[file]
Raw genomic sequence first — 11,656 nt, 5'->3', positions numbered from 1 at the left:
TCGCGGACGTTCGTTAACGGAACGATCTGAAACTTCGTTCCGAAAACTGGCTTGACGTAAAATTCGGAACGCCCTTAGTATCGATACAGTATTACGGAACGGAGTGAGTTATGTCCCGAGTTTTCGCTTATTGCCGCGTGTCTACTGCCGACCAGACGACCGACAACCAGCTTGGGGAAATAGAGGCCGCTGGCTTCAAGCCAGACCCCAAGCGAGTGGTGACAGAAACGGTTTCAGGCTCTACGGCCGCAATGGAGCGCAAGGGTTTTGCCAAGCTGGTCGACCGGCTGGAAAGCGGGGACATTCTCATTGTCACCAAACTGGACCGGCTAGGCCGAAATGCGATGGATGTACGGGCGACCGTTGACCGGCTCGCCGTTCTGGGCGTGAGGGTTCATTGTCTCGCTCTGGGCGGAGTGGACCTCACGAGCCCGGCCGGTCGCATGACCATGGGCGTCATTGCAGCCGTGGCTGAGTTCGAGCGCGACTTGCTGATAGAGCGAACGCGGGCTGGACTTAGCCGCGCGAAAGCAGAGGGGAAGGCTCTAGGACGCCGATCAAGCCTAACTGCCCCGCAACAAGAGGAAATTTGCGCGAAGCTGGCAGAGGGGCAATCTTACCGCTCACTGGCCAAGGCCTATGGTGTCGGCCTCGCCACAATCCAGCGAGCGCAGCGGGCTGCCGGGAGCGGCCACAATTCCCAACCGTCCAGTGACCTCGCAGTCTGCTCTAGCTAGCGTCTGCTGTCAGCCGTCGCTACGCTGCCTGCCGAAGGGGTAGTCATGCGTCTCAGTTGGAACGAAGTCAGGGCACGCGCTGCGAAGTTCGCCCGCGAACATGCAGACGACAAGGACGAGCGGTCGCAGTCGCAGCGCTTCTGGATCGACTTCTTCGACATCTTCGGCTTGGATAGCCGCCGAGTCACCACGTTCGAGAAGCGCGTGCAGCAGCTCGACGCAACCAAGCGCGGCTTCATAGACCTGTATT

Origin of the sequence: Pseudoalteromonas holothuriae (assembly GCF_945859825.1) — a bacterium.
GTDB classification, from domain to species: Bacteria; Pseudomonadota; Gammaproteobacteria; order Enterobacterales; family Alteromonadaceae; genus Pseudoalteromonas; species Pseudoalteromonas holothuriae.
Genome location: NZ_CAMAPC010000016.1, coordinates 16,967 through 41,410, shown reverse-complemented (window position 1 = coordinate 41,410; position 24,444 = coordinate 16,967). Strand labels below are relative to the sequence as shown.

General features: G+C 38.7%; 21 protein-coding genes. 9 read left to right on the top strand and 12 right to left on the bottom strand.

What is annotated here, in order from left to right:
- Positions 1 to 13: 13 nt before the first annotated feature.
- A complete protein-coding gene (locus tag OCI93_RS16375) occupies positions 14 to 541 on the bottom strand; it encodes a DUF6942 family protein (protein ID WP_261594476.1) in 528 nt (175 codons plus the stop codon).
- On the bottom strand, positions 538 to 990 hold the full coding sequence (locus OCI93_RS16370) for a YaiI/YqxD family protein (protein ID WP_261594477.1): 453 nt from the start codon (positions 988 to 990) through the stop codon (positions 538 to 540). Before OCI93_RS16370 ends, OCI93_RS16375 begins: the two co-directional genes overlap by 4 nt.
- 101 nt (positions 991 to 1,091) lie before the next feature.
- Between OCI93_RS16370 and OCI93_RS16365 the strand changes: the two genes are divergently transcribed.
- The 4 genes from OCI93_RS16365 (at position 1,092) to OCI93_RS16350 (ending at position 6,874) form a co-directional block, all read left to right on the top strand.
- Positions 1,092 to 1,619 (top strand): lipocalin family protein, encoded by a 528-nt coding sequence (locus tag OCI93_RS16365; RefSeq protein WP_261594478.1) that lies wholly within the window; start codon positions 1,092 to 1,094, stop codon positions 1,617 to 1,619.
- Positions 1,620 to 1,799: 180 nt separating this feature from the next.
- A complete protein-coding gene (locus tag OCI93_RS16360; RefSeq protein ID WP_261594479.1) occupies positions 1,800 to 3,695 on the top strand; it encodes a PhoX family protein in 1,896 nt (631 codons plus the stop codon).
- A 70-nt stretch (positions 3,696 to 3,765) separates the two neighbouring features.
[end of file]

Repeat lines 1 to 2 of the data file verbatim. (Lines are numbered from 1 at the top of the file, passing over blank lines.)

Raw genomic sequence first — 11,656 nt, 5'->3', positions numbered from 1 at the left:
TCGCGGACGTTCGTTAACGGAACGATCTGAAACTTCGTTCCGAAAACTGGCTTGACGTAAAATTCGGAACGCCCTTAGTATCGATACAGTATTACGGAACGGAGTGAGTTATGTCCCGAGTTTTCGCTTATTGCCGCGTGTCTACTGCCGACCAGACGACCGACAACCAGCTTGGGGAAATAGAGGCCGCTGGCTTCAAGCCAGACCCCAAGCGAGTGGTGACAGAAACGGTTTCAGGCTCTACGGCCGCAATGGAGCGCAAGGGTTTTGCCAAGCTGGTCGACCGGCTGGAAAGCGGGGACATTCTCATTGTCACCAAACTGGACCGGCTAGGCCGAAATGCGATGGATGTACGGGCGACCGTTGACCGGCTCGCCGTTCTGGGCGTGAGGGTTCATTGTCTCGCTCTGGGCGGAGTGGACCTCACGAGCCCGGCCGGTCGCATGACCATGGGCGTCATTGCAGCCGTGGCTGAGTTCGAGCGCGACTTGCTGATAGAGCGAACGCGGGCTGGACTTAGCCGCGCGAAAGCAGAGGGGAAGGCTCTAGGACGCCGATCAAGCCTAACTGCCCCGCAACAAGAGGAAATTTGCGCGAAGCTGGCAGAGGGGCAATCTTACCGCTCACTGGCCAAGGCCTATGGTGTCGGCCTCGCCACAATCCAGCGAGCGCAGCGGGCTGCCGGGAGCGGCCACAATTCCCAACCGTCCAGTGACCTCGCAGTCTGCTCTAGCTAGCGTCTGCTGTCAGCCGTCGCTACGCTGCCTGCCGAAGGGGTAGTCATGCGTCTCAGTTGGAACGAAGTCAGGGCACGCGCTGCGAAGTTCGCCCGCGAACATGCAGACGACAAGGACGAGCGGTCGCAGTCGCAGCGCTTCTGGATCGACTTCTTCGACATCTTCGGCTTGGATAGCCGCCGAGTCACCACGTTCGAGAAGCGCGTGCAGCAGCTCGACGCAACCAAGCGCGGCTTCATAGACCTGTATT